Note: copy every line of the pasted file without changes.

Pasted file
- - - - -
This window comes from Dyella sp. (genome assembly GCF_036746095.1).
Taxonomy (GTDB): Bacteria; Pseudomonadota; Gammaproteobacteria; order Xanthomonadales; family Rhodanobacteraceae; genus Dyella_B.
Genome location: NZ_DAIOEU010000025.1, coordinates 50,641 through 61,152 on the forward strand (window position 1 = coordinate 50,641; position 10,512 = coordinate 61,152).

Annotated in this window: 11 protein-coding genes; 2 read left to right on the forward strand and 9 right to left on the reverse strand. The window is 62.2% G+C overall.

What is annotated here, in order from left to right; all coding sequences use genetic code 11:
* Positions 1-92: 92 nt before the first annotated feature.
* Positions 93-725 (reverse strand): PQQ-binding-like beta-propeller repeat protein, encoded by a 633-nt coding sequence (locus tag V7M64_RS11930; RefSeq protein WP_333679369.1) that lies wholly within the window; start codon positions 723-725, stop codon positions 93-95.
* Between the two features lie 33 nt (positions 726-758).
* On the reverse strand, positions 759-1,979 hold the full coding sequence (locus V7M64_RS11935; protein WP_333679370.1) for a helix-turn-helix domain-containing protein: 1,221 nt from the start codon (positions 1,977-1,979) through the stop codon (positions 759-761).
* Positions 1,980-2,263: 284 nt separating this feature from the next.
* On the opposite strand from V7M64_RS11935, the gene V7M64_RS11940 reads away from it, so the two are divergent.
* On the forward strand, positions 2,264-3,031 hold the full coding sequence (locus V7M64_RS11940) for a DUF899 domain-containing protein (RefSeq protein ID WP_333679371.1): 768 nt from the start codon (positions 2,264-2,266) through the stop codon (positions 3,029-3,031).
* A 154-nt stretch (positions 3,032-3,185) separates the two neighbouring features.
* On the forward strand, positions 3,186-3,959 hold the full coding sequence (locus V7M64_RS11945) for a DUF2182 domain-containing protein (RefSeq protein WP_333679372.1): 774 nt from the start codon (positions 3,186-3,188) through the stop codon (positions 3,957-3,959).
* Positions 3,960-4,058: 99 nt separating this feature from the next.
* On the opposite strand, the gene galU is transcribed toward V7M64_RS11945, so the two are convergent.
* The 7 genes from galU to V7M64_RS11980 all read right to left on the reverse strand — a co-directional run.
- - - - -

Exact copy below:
This window comes from Dyella sp. (genome assembly GCF_036746095.1).
Taxonomy (GTDB): Bacteria; Pseudomonadota; Gammaproteobacteria; order Xanthomonadales; family Rhodanobacteraceae; genus Dyella_B.
Genome location: NZ_DAIOEU010000025.1, coordinates 50,641 through 61,152 on the forward strand (window position 1 = coordinate 50,641; position 10,512 = coordinate 61,152).

Annotated in this window: 11 protein-coding genes; 2 read left to right on the forward strand and 9 right to left on the reverse strand. The window is 62.2% G+C overall.

What is annotated here, in order from left to right; all coding sequences use genetic code 11:
* Positions 1-92: 92 nt before the first annotated feature.
* Positions 93-725 (reverse strand): PQQ-binding-like beta-propeller repeat protein, encoded by a 633-nt coding sequence (locus tag V7M64_RS11930; RefSeq protein WP_333679369.1) that lies wholly within the window; start codon positions 723-725, stop codon positions 93-95.
* Between the two features lie 33 nt (positions 726-758).
* On the reverse strand, positions 759-1,979 hold the full coding sequence (locus V7M64_RS11935; protein WP_333679370.1) for a helix-turn-helix domain-containing protein: 1,221 nt from the start codon (positions 1,977-1,979) through the stop codon (positions 759-761).
* Positions 1,980-2,263: 284 nt separating this feature from the next.
* On the opposite strand from V7M64_RS11935, the gene V7M64_RS11940 reads away from it, so the two are divergent.
* On the forward strand, positions 2,264-3,031 hold the full coding sequence (locus V7M64_RS11940) for a DUF899 domain-containing protein (RefSeq protein ID WP_333679371.1): 768 nt from the start codon (positions 2,264-2,266) through the stop codon (positions 3,029-3,031).
* A 154-nt stretch (positions 3,032-3,185) separates the two neighbouring features.
* On the forward strand, positions 3,186-3,959 hold the full coding sequence (locus V7M64_RS11945) for a DUF2182 domain-containing protein (RefSeq protein WP_333679372.1): 774 nt from the start codon (positions 3,186-3,188) through the stop codon (positions 3,957-3,959).
* Positions 3,960-4,058: 99 nt separating this feature from the next.
* On the opposite strand, the gene galU is transcribed toward V7M64_RS11945, so the two are convergent.
* The 7 genes from galU to V7M64_RS11980 all read right to left on the reverse strand — a co-directional run.